The federal government is offering to negotiate a settlement in a class-action lawsuit known as the '60s Scoop case, in which indigenous people say they lost their cultural identity when they were removed as children from their homes on reserves to be placed with non-aboriginal families.
The government announced Wednesday that it is willing to entertain talks to end the long-running court dispute after federal lawyers informed a justice of Ontario's Superior Court that they would not cross-examine two aging First Nations elders who were preparing to testify, and that they had no more evidence to tender.
"I am very proud to say that we are adversaries no more and that negotiation rather than litigation is our government's preferred route to settle these differences and to right historical wrongs," Indigenous Affairs Minister Carolyn Bennett told the House of Commons. "That's why our government today is launching negotiations towards a national resolution to the '60s Scoop litigation."
The '60s Scoop is a "dark and painful chapter in our history," Dr. Bennett said. "Resolving these cases is an important step in our journey of reconciliation with indigenous peoples."
The $1.3-billion suit seeks redress for what the plaintiffs say was the government's failure to ensure that, after being taken from their communities by child-welfare authorities, the children were allowed to maintain their traditions and customs and to obtain the benefits that flow to aboriginal people, such as free postsecondary tuition.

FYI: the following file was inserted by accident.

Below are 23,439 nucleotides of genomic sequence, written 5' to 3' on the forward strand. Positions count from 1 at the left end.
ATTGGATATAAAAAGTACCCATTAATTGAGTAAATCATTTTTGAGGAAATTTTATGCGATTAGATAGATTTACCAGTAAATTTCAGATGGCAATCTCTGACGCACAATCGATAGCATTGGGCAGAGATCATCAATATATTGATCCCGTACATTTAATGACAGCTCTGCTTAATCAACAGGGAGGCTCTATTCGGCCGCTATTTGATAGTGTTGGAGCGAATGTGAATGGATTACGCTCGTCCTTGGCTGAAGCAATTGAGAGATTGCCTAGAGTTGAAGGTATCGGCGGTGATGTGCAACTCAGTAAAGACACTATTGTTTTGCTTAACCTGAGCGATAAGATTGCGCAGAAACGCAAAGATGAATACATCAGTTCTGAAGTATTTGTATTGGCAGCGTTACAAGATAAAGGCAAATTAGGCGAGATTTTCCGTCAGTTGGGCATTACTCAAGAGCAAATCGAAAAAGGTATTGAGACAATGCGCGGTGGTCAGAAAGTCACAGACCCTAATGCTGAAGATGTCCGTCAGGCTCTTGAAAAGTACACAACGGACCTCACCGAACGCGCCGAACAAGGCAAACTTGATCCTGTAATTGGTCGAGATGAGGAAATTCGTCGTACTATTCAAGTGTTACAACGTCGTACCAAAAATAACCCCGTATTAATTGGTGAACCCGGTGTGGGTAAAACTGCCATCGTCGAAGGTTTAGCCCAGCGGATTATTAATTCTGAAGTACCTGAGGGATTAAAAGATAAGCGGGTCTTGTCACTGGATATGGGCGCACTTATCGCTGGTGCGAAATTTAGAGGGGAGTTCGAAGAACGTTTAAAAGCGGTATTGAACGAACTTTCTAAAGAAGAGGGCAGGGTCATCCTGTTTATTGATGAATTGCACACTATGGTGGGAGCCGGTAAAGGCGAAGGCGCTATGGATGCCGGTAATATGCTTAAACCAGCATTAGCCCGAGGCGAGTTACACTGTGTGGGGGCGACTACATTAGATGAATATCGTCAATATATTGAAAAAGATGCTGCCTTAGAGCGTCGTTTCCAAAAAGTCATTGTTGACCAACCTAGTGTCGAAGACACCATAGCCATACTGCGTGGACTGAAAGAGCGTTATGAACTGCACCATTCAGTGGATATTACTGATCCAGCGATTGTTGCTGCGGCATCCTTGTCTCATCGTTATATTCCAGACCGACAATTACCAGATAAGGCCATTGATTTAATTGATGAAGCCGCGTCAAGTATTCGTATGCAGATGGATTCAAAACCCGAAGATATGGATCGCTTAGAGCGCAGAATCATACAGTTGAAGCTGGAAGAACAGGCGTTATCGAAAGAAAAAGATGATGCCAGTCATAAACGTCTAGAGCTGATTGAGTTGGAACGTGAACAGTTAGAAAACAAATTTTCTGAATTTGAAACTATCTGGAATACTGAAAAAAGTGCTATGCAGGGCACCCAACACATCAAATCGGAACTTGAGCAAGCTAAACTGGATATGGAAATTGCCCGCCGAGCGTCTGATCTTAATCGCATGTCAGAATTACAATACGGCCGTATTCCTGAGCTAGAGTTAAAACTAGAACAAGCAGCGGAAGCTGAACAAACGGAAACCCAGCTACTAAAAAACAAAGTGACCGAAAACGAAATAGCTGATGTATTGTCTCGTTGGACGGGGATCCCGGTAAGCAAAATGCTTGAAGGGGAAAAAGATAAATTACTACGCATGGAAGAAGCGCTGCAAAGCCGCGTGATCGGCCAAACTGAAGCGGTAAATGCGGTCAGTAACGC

Similar suits have been launched in other provinces where the plaintiffs are waiting for the outcome of the Ontario case. The government said it hoped to reach settlements in all of the legal actions.
The Ontario case was launched in 2009 on behalf of Marcia Brown Martel, now the Chief of the Beaverhouse First Nation, who was taken from her community north of North Bay in 1967 when she was four years old and, after years in foster care, was adopted by a white family.
Her lawyers estimate there are about 16,000 other indigenous people in the province who were removed from their homes in similar fashion, under a federal-provincial agreement, between 1965 and 1984.
After seven years of delays, mostly as a result of appeals by Ottawa, the court hearings began in August.
The government's move this week to stop litigation effectively brought the testimony to an end, and Justice Edward Belobaba was expected to announce a date for his ruling next week.
The legal team for Ms. Brown and the other class-action claimants said they found the timing of the government's overture curious and somewhat disconcerting.
While the government is talking about negotiating a settlement, it is pressing ahead with its defence in the case, said Jeffery Wilson, one of the lawyers for the plaintiffs.
If there is to be a settlement, the government, which has been fighting a legal battle for eight years, must state "that Canada does, and always did, have a duty to protect the cultural identity of indigenous children," Mr. Wilson said later in a statement. "If this is what the minister intends by her statement, we look forward to being part of the reconciliation process."